How to choose the right EV charger for your home

Selecting, buying, and installing an EV charger can feel a bit overwhelming, but after we get you connected with all the info you need to make an educated decision, you’ll be plugged in to your perfect charger in no time.      

If you purchase a BEV or a PHEV, you’ll need to charge your vehicle regularly — and depending on your driving habits, you may need to buy dedicated hardware for charging. We recommend deciding on which charging option suits you before you purchase your EV, so you can factor in the additional cost.

Do you need a home charger?

Once you make your EV purchase, a major thing to consider is how you will charge your vehicle. Although very convenient, installing a home charger may not be necessary or possible for every EV owner. Charger and installation costs along with the type of dwelling you live in play an important role in your EV charger decision.

Most people who decide not to install a charger at their home rely on public charging infrastructure around their city or chargers at their workplace. There are several popular apps for exploring available public charging infrastructure including PlugShare, ChargeHub, and OpenChargeMap

If there are chargers in areas you commonly drive to like grocery stores, places of worship, strip malls, etc., and you don’t drive your electric vehicle more than ~30 miles per day, then there is a good chance that you can depend on this public infrastructure and your Level 1 charger, instead of installing your own dedicated Level 2 charger.

Types of EV chargers

There are three charging levels available to EV owners: Level 1, Level 2, and Level 3.

Level 1: Trickle charging

Level 1 cables typically come standard with any new electric vehicle and use a standard wall outlet to plug in your car just as you would your mobile phone. The amount of “juice” available out of a standard wall plug is limited, however, so charging speeds are slow (often around 4 miles of range per hour of charge, or 30 miles of range per night).

People who have short commutes can often get by on just a Level 1 charger, especially if they have charging available at work or a nearby supermarket for the occasional top-off.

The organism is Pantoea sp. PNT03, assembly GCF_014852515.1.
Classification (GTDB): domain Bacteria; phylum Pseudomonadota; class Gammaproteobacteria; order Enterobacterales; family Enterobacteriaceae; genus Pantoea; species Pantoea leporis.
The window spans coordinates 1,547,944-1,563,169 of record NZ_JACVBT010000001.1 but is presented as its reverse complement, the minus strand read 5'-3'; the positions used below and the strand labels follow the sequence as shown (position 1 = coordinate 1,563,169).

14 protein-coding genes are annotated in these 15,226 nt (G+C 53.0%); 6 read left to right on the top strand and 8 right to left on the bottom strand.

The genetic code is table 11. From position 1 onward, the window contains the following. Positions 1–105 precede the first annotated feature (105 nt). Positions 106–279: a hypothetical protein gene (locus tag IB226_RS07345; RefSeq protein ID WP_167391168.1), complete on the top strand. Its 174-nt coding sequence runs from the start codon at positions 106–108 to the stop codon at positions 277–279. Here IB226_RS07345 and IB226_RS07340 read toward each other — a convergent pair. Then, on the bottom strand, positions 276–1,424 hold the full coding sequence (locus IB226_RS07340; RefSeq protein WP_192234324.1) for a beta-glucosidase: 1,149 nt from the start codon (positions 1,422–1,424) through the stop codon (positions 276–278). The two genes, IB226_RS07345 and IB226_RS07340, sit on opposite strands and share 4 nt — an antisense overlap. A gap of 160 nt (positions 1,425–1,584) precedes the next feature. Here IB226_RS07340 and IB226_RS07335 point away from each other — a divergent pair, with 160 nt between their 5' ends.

Level 2: Home charging

Level 2 chargers require professional installation and use a dedicated, 240V circuit (like a clothes dryer) to shove electrons into the car’s battery faster than they can with a standard wall outlet. Level 2 chargers can provide up to 25 miles of range for every hour of charge, or 200+ miles of range per night. The exact amount of range per hour depends on the power rating of the charger unit itself and the power rating of your vehicle. 

People who have more demanding commutes or don’t want to feel like they’re barely making ends meet on a 25 miles per night budget install a Level 2 charger in their garage or next to their driveway.

Level 3: DC Fast Charging tech upgrades

These aren’t chargers you install at home, but rather ones you find at dedicated charging stations, at grocery stores, and other public places (it would be too expensive to install at home). If you take lots of longer road trips or don't live in a place where you can install a charger at home, strongly consider getting an EV equipped with DC Fast Charging technology. 

Most new electric cars have the capability to use DC Fast Chargers but it’s not a standard feature on some.

Charger comparison chart

Things to consider before purchasing a home charger

Charging your EV at home is not only convenient, it also makes your overall electric vehicle ownership and driving experience easier than ever. From charger compatibility to maximum charging rates, installation types to overall costs, let’s take a look at a few things to consider before flipping the switch on a home charger.

Charger compatibility

Level 2 home chargers will, in general, cost you between $200 and $800 depending on the model you choose (not including installation). In order to determine which model charger is compatible with your vehicle, you’ll first need to identify which connection type your vehicle’s charging port accepts.

  • Tesla has its own proprietary standard (the Tesla “Supercharger”)
  • Nissan (with the Leaf) is staying with the Asian CHAdeMO standard
  • The rest of the industry in the United States has settled on SAE J1772 (also called CCS )

Maximum charging rate

The next factor to consider is the vehicle’s maximum charging rate. Many newer BEV’s will charge at 7kW+ of power but older electric vehicles and some PHEVs may charge at a speed as low as 3.3kW.